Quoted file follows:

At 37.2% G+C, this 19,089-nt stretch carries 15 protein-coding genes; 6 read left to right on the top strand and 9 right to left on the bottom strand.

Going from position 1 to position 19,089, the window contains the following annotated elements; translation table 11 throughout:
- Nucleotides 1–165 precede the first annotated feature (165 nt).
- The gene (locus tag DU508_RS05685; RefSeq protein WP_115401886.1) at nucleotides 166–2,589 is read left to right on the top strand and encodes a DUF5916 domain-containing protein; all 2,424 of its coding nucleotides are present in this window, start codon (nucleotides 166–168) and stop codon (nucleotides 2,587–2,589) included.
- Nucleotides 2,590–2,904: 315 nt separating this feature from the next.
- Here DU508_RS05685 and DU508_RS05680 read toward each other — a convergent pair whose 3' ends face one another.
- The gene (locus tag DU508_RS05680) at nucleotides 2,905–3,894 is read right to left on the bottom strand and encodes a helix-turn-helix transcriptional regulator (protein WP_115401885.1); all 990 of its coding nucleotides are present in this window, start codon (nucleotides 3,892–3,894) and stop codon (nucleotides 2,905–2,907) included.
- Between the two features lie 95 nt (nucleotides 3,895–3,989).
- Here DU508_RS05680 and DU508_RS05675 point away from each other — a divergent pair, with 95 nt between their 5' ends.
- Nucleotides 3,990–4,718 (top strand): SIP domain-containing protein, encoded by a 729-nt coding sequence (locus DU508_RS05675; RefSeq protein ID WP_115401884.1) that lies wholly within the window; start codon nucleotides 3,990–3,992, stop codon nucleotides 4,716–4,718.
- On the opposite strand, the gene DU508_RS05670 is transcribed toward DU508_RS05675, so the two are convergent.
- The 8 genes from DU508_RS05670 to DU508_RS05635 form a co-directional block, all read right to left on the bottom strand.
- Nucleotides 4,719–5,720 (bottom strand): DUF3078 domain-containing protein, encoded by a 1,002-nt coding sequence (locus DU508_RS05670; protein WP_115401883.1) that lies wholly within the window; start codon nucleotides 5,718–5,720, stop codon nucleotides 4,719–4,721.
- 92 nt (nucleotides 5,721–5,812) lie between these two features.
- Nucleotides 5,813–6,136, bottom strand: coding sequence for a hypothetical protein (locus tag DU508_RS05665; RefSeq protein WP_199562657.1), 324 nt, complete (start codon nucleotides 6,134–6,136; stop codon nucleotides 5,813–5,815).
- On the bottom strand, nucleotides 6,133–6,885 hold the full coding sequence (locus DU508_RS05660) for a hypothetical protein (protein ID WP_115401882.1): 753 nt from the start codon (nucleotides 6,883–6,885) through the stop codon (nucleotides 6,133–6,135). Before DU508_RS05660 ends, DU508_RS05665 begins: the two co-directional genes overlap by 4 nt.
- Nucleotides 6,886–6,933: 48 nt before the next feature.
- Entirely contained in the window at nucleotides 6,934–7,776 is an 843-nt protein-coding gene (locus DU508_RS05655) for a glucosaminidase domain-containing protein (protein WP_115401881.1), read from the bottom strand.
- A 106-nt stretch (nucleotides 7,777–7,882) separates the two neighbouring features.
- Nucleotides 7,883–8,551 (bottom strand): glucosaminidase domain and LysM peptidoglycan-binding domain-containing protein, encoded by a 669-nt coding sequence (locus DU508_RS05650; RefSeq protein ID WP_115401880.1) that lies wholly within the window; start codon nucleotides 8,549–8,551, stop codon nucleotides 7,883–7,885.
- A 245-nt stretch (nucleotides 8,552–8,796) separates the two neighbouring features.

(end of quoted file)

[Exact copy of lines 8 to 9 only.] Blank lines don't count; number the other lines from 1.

- Between the two features lie 95 nt (nucleotides 3,895–3,989).
- Here DU508_RS05680 and DU508_RS05675 point away from each other — a divergent pair, with 95 nt between their 5' ends.